Obituary: Nick Newbery, 1944–2020
Popular Iqaluit teacher, volunteer and photographer died of cancer on Feb. 19
Born and educated in England, Nick Newbery completed his arts and education degrees at the Queen’s University in Belfast, Northern Ireland, where he became involved in the development of People’s Democracy, an organization that worked with the Northern Ireland civil rights movement in the late-1960s.
He emigrated to Canada in 1970, during which time he explored as much of Canada as possible, including hiking to the Arctic Ocean one summer. He moved to the Canadian North in 1976, making it his home for 30 years, teaching in Taloyoak (Spence Bay), Pangnirtung and Qikiqtarjuaq before moving to Iqaluit to run a cross-cultural program for Inuit youth.
In Taloyoak he met his wife Terry, an outpost nurse and midwife. With nothing much to do one Arctic winter evening they got married, kneeling on a polar bear rug to prevent getting cold feet.
In 1985 he earned a bursary to complete his M.A. in Northern and Native studies at Carleton University. The following year, he and Terry moved to Iqaluit, where for 17 years Nick developed and ran the Terry Fox Program for at-risk Inuit teenagers.
His published work, all of which related to the eastern Arctic, included calendars, postcards, articles, poetry, a biography, photographs and a documentary film. Over the years he wrote 30 junior high resource manuals to help northern teachers and to make programs more attractive for Inuit teenagers, and in 2004, he was sent to every Nunavut community to do in-service work on his materials and methodology.
In 2019 in Nova Scotia, he wrote his autobiography, Never A Dull Moment, which he hoped people might find instructive, followed up with A Potpourri of Poems and Photographs.
Nick’s interest in photography took off after he went to the Arctic and he used his camera to record his fascination with everything north of 60. This resulted in three editions of a bestselling trilingual coffee table book produced with support from Branch 168 of the Royal Canadian Legion entitled “Iqaluit,” a project that was really an excuse to share his love of Nunavut with northerners and visitors alike.
His northern photo collection was donated to the Government of Nunavut in 2015 and now has its own website: www.newberyphotoarchives.ca.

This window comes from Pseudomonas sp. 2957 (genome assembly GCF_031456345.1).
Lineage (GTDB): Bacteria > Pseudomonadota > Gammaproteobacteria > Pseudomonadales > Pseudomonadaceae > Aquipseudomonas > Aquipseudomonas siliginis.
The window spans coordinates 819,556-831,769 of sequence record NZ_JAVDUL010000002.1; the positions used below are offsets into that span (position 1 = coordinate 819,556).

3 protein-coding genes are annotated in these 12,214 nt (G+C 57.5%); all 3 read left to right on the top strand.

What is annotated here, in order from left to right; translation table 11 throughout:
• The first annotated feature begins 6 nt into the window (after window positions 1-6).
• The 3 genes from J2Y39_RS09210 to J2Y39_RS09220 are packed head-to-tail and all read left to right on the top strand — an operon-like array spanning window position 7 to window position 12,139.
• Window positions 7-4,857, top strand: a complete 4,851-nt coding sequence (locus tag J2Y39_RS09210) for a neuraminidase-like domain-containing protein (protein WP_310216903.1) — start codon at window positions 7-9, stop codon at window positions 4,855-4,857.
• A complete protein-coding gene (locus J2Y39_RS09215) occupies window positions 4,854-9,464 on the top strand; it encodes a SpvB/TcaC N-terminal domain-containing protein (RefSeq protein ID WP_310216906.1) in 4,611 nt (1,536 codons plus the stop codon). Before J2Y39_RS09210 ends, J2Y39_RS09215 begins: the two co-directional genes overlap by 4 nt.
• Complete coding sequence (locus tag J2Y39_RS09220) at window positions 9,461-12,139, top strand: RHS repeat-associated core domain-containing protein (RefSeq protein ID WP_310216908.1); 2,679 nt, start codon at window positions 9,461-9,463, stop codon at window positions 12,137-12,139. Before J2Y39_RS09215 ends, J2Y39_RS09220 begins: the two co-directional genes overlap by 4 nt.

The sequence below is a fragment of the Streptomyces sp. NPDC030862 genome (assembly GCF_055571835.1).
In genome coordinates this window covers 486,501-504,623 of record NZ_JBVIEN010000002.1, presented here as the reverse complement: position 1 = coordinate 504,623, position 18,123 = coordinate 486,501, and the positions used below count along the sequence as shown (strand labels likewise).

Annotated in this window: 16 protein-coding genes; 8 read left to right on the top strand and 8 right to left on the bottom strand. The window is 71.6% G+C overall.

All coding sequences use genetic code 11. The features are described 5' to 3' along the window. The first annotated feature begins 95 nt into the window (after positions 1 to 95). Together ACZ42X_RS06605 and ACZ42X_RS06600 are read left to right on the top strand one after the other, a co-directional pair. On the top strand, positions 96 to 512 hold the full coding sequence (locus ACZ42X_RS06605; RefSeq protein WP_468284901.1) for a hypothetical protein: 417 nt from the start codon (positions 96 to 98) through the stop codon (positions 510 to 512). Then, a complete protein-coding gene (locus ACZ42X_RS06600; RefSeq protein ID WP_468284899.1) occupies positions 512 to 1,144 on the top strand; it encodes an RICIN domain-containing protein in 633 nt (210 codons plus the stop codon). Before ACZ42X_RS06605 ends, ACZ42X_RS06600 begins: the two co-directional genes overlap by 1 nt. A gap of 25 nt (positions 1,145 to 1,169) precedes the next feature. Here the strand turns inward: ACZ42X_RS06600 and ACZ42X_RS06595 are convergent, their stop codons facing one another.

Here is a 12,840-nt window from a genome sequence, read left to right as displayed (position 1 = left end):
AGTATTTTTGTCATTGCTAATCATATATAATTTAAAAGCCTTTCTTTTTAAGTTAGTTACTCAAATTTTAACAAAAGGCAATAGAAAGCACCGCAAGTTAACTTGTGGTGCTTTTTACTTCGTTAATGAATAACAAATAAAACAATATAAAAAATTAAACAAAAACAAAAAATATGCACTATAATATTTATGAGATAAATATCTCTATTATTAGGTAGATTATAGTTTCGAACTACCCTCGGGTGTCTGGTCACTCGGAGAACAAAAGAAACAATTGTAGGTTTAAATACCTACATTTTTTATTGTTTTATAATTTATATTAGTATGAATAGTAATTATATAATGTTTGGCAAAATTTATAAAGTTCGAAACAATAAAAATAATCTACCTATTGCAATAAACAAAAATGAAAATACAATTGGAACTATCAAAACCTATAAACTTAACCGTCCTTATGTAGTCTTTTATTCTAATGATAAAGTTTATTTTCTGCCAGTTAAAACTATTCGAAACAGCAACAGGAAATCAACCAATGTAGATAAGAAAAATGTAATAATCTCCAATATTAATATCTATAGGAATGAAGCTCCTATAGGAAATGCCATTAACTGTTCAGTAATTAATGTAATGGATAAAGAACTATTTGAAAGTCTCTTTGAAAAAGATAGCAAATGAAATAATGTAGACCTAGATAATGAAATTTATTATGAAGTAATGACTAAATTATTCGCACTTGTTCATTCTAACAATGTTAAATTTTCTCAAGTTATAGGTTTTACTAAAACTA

Ed Picco, the former Iqaluit MLA and Nunavut education minister, knew Nick for many years.
“Nick loved the North. He could be opinionated and at times painfully direct. An excellent teacher and educator whose outspoken criticisms and intuitive observations of the northern education system more often than not drew the ire of the department,” Picco said in an email.
“His personal financing and sponsoring of a ‘perseverance’ award for students who did not receive the usual academic or sportsmanship honours was unique and spoke volumes about the persona of the man. He will be missed,” Picco said.
In 2005, he and Terry retired to Nova Scotia where he taught courses on the North at Mount Saint Vincent University in Halifax from 2006 to 2019. There, he raised funds for scholarships for students interested in teaching in Nunavut to get on-the-ground northern orientation.
He returned to Baffin every year. In 2007, he was invited to join the board of directors of Katimavik (the pan-Canadian youth volunteer organization), an experience he found rewarding, particularly because it afforded the opportunity to help re-open the program in the Canadian Arctic.
Nunavut and its people captured Nick’s soul. He said that every day of the 30 years he spent in the Arctic was an adventure and that he felt privileged to have lived and worked there.
He found the opportunity to use his initiative in northern education both refreshing and rewarding. He was captivated by the Inuit culture and by the kindness of the people he encountered, and was always proud to say that he was from Nunavut.
Nick died of prostate cancer. His final wish was to be remembered well by the people of Nunavut, a place where he spent so many happy years.